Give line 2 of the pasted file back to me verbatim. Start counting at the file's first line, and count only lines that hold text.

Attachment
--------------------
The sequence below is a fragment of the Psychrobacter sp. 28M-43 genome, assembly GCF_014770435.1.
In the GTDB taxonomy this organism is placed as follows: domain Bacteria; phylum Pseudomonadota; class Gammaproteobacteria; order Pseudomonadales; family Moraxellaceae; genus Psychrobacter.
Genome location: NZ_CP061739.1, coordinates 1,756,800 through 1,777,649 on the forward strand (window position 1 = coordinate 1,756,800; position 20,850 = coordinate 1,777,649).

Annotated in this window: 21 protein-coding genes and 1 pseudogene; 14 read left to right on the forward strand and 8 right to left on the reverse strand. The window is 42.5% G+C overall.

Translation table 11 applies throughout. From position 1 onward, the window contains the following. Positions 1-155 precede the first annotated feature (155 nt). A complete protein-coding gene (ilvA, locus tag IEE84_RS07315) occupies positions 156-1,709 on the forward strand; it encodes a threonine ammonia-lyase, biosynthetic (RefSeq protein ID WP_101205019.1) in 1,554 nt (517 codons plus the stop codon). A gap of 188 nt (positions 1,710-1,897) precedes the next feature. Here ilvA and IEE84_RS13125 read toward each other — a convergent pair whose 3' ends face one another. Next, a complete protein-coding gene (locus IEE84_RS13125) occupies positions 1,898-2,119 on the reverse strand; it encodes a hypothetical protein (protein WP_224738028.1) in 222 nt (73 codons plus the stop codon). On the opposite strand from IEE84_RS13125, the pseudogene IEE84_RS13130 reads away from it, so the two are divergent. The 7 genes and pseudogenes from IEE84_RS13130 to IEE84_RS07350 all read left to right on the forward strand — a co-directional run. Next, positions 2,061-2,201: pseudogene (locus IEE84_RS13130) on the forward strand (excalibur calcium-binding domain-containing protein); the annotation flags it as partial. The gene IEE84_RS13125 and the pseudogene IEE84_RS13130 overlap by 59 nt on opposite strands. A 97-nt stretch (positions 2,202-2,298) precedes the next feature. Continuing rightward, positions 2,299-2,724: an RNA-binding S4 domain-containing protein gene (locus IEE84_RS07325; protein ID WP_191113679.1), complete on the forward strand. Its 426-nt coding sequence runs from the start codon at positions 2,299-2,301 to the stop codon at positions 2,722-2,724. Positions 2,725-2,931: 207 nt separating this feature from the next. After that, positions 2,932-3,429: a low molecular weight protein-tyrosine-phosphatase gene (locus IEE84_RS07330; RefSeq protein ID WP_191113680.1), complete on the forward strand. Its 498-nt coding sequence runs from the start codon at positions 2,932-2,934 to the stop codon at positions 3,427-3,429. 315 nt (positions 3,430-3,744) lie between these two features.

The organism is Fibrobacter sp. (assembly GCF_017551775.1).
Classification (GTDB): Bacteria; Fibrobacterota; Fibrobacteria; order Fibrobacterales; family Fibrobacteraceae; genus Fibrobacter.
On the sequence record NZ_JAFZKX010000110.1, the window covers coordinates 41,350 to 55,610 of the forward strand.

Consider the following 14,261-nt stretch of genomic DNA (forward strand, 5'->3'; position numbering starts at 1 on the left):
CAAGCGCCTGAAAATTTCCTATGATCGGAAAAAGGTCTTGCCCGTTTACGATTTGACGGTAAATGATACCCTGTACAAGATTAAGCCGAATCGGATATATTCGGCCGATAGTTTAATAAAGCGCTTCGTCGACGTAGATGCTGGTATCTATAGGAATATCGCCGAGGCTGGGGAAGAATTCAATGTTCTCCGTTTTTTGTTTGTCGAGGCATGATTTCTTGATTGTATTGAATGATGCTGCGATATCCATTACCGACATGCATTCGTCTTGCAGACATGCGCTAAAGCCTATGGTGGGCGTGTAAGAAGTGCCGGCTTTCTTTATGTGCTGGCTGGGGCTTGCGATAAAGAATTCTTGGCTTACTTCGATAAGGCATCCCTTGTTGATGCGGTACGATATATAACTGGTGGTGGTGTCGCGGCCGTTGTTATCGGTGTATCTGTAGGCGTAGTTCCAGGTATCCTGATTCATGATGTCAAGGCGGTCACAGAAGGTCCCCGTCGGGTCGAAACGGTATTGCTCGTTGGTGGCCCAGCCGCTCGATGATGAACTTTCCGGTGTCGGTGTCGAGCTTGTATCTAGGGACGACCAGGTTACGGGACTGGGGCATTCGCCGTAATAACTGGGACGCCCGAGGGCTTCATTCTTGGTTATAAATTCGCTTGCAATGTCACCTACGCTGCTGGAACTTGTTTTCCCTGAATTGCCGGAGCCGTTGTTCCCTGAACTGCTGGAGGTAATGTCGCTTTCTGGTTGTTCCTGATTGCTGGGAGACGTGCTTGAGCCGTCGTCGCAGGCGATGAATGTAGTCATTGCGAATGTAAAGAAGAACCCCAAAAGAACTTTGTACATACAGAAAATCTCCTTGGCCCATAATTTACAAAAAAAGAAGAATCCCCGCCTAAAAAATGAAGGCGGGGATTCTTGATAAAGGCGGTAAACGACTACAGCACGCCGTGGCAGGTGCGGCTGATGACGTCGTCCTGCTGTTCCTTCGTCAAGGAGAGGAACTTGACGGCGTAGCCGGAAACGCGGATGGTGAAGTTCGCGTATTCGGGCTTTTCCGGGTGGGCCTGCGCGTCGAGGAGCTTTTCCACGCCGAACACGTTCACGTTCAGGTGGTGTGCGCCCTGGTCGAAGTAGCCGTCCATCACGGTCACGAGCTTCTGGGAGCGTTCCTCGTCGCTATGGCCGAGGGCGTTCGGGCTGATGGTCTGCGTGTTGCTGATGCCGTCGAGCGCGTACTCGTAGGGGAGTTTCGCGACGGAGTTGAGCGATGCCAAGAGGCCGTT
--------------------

In the GTDB taxonomy this organism is placed as follows: domain Bacteria; phylum Pseudomonadota; class Gammaproteobacteria; order Pseudomonadales; family Moraxellaceae; genus Psychrobacter.